Gender inequality is one of the key drivers of conflict


1 November 2021

More than twenty years ago, in October 2000, the UN Security Council adopted Resolution 1325 on women, peace, and security (UNSCR 1325). This was a call to States to strengthen their security through inclusion, equity and equal opportunities for all, giving women the opportunity to get involved and actively contribute to peace negotiation and maintenance.   

UNSCR 1325 calls on governments to foster the direct involvement of women in peace-building processes. It reaffirms the important role that women play in conflict resolution and it should be seen as a catalyst for the implementation of a broader range of international commitments to which national governments adhered.

From the moment UNSCR 1325 was adopted, the OSCE has made considerable efforts to support the participating States implement the resolution. More than 63 per cent have developed national action plans (NAPs) for its implementation. The vast majority of the OSCE participating States have actively capitalized on their partnership with civil society organizations, research institutions, involving them in the process of drafting those plans. Taking the inclusive approach beyond consultations, some governments have partnered with civil society organizations in the implementation of the National Women, Peace and Security Agenda. These efforts have resulted in increased women’s representation in the police, army and peacekeeping missions in OSCE participating States; improved response mechanisms to domestic violence and other forms of gender based violence, and; progress in designing mechanisms against sexual and gender-based harassment within security sector institutions.

However, one critical goal has yet to be achieved — women representation among negotiators and signatories of peace agreements. The Swedish Chairpersonship encourages participating States to engage more women in monitoring missions and to invest more resources in fighting discrimination. It is a proven fact that inequality, including gender inequality, is a key driver of conflict. Women’s empowerment, economically, socially and politically must be addressed as part of conflict prevention and peacebuilding. To achieve the desired results in this area, the OSCE encourages participating States to appropriately resource the effective implementation of gender policies, including the objectives set out in their respective NAPs. Today, 86 per cent[1] of participating States’ NAPs have minimal or zero information on budget, or the financing mechanism for their implementation.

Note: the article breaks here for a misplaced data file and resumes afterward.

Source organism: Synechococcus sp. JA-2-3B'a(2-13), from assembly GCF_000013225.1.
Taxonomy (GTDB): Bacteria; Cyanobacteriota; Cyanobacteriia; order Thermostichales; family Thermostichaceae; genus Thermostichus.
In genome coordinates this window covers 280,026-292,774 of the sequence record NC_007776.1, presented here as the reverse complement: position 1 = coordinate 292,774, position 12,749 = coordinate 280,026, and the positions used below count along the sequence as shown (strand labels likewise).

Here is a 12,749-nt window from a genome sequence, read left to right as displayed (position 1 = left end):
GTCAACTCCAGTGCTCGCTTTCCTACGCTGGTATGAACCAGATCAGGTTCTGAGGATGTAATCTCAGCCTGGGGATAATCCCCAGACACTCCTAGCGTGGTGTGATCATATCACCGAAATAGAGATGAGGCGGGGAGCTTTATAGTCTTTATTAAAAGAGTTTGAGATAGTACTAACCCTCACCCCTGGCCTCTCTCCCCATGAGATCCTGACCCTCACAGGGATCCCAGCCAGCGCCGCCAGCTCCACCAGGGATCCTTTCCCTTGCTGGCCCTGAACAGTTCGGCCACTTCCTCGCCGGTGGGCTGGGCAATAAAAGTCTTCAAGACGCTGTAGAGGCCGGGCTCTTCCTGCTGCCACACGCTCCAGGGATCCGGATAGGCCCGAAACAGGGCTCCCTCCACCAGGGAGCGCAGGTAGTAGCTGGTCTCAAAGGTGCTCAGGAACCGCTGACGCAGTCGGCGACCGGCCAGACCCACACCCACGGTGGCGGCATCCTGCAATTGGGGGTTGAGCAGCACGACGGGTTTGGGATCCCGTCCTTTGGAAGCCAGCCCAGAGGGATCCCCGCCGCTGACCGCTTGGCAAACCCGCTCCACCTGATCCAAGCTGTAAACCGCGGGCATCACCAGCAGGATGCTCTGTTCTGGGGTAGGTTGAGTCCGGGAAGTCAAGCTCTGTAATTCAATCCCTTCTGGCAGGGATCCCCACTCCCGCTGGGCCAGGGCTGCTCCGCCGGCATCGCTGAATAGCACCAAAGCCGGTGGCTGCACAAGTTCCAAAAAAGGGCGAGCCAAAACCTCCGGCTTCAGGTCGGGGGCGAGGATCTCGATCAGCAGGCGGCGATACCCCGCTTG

The OSCE is working on creating a networking platform for women in peace processes, that will connect women mediators and peacebuilders active in the OSCE region, to advance the implementation of the Women, Peace and Security Agenda. This platform will be an important capacity-sharing and capacity-development tool, which will officially be launched on December 7, 2021.

I am hopeful that OSCE participating States will continue their efforts for the full implementation of UNSCR 1325.  It is unfortunate that after so much effort, that women disproportionately bear the brunt of conflict. For example, there are still many women in the OSCE region whose lives are endangered by minefields that cause daily casualties among women, men, and children. Often the burden of taking care of the injured falls on women. According to a recent report by the OSCE Special Monitoring Mission to Ukraine, women represented 31 per cent of all civilian casualties affected by accidental explosions of landmines. Women have been killed and injured by mines, unexploded ordnance and other explosives while working in their gardens, in their fields, grazing cattle, or simply collecting mushrooms to secure food for the family or income for the household[2]. Regrettably, a significant number of women and girls continue to be affected by conflicts the OSCE region, and as a consequence, face endless social and economic challenges.

I am confident that OSCE participating States will continue to strive for the well-being of women by enhancing the inclusiveness of their societies, creating new opportunities for their economic, social and political empowerment, and by extending negotiation formats and dialogues. I urge OSCE participating States to press on with the implementation of the Women, Peace and Security Agenda which has transformative potential and is a powerful tool for shifting away from exclusive decision-making towards a more democratic approach, from gender inequality to gender justice, and from conflict and violence to sustainable and feminist peace.




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